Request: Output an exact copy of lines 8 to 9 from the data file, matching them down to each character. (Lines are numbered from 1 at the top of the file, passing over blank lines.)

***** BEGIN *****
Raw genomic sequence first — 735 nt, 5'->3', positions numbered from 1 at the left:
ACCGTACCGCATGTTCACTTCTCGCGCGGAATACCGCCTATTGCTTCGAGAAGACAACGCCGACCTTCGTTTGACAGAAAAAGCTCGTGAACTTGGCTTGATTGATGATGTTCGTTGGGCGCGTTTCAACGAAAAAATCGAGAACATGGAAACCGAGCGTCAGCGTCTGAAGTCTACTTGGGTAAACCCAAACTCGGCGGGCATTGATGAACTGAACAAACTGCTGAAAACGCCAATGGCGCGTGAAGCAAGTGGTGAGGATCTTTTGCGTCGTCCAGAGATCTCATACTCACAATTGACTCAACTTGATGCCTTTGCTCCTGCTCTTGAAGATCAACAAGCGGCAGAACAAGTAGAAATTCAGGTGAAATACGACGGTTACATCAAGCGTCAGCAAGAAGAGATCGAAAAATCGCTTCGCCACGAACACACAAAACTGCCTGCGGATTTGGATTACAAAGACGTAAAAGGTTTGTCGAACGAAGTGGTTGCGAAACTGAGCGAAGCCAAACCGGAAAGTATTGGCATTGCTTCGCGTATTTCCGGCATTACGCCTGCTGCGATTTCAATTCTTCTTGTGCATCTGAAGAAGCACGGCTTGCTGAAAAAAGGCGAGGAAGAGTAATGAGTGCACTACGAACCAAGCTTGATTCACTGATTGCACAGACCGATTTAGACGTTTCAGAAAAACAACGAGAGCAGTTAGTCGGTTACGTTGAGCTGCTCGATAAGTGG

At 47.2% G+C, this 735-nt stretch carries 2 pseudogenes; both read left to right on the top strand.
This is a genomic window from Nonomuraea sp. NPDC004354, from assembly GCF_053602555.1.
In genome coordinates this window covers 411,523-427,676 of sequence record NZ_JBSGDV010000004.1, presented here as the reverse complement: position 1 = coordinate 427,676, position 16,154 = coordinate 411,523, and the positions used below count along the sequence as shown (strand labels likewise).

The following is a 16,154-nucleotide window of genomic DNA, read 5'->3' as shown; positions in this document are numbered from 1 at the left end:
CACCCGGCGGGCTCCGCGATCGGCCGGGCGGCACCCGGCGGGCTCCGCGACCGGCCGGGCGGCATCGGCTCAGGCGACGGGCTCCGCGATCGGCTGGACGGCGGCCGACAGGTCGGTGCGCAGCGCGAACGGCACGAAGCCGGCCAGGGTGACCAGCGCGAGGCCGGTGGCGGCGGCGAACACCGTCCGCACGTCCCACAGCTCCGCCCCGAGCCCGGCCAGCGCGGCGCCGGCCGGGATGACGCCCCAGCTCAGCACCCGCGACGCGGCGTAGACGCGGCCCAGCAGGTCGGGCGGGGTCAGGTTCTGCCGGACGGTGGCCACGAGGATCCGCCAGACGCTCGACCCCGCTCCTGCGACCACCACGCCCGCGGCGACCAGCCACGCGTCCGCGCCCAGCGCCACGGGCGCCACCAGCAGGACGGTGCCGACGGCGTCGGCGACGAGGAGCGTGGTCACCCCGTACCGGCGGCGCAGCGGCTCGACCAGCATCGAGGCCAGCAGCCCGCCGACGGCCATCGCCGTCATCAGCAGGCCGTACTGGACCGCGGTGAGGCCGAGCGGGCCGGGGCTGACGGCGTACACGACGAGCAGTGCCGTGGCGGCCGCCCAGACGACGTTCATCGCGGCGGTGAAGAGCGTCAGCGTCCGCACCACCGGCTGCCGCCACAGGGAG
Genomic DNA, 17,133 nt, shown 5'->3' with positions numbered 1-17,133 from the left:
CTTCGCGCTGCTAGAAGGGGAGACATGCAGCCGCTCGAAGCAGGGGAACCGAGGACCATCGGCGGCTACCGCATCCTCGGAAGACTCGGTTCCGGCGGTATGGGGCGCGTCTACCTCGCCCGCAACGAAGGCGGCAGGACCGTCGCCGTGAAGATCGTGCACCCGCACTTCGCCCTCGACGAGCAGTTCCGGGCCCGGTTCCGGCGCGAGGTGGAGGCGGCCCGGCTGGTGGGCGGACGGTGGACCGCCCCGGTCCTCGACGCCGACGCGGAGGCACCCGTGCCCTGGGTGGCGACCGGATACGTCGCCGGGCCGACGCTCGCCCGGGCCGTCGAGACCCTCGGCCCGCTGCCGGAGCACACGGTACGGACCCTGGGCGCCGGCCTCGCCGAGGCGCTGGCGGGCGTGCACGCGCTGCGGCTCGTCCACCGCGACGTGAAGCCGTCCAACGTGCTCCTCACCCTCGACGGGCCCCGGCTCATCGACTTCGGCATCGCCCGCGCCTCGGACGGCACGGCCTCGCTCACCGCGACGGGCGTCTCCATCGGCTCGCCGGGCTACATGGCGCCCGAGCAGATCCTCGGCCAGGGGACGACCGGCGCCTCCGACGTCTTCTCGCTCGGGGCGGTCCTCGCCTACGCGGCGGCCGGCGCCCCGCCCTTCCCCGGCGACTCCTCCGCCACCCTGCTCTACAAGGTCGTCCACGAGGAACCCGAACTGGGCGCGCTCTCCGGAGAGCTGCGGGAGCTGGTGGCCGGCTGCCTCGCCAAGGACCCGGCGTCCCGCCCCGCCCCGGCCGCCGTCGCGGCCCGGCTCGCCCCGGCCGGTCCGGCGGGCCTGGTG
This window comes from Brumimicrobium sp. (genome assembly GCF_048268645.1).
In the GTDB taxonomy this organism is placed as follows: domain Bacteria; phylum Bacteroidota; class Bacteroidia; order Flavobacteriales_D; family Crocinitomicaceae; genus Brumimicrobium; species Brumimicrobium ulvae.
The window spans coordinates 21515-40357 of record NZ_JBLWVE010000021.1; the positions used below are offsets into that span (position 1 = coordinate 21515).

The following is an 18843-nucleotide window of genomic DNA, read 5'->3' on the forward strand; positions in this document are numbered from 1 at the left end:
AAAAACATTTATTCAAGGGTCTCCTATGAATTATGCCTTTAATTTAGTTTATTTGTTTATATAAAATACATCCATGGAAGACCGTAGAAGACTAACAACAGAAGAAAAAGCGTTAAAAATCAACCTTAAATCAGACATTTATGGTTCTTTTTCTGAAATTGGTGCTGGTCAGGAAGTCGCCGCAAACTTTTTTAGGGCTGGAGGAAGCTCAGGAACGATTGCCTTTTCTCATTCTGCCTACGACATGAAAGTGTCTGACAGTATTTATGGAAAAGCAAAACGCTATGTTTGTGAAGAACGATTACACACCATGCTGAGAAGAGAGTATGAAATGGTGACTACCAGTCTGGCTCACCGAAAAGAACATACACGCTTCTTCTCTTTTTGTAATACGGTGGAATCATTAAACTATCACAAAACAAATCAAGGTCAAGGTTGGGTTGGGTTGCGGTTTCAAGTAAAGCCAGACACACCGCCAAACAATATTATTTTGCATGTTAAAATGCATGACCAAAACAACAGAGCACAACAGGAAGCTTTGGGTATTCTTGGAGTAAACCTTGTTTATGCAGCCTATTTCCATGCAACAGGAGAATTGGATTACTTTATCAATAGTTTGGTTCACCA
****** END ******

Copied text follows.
Genomic DNA, 17,133 nt, shown 5'->3' with positions numbered 1-17,133 from the left:
CTTCGCGCTGCTAGAAGGGGAGACATGCAGCCGCTCGAAGCAGGGGAACCGAGGACCATCGGCGGCTACCGCATCCTCGGAAGACTCGGTTCCGGCGGTATGGGGCGCGTCTACCTCGCCCGCAACGAAGGCGGCAGGACCGTCGCCGTGAAGATCGTGCACCCGCACTTCGCCCTCGACGAGCAGTTCCGGGCCCGGTTCCGGCGCGAGGTGGAGGCGGCCCGGCTGGTGGGCGGACGGTGGACCGCCCCGGTCCTCGACGCCGACGCGGAGGCACCCGTGCCCTGGGTGGCGACCGGATACGTCGCCGGGCCGACGCTCGCCCGGGCCGTCGAGACCCTCGGCCCGCTGCCGGAGCACACGGTACGGACCCTGGGCGCCGGCCTCGCCGAGGCGCTGGCGGGCGTGCACGCGCTGCGGCTCGTCCACCGCGACGTGAAGCCGTCCAACGTGCTCCTCACCCTCGACGGGCCCCGGCTCATCGACTTCGGCATCGCCCGCGCCTCGGACGGCACGGCCTCGCTCACCGCGACGGGCGTCTCCATCGGCTCGCCGGGCTACATGGCGCCCGAGCAGATCCTCGGCCAGGGGACGACCGGCGCCTCCGACGTCTTCTCGCTCGGGGCGGTCCTCGCCTACGCGGCGGCCGGCGCCCCGCCCTTCCCCGGCGACTCCTCCGCCACCCTGCTCTACAAGGTCGTCCACGAGGAACCCGAACTGGGCGCGCTCTCCGGAGAGCTGCGGGAGCTGGTGGCCGGCTGCCTCGCCAAGGACCCGGCGTCCCGCCCCGCCCCGGCCGCCGTCGCGGCCCGGCTCGCCCCGGCCGGTCCGGCGGGCCTGGTG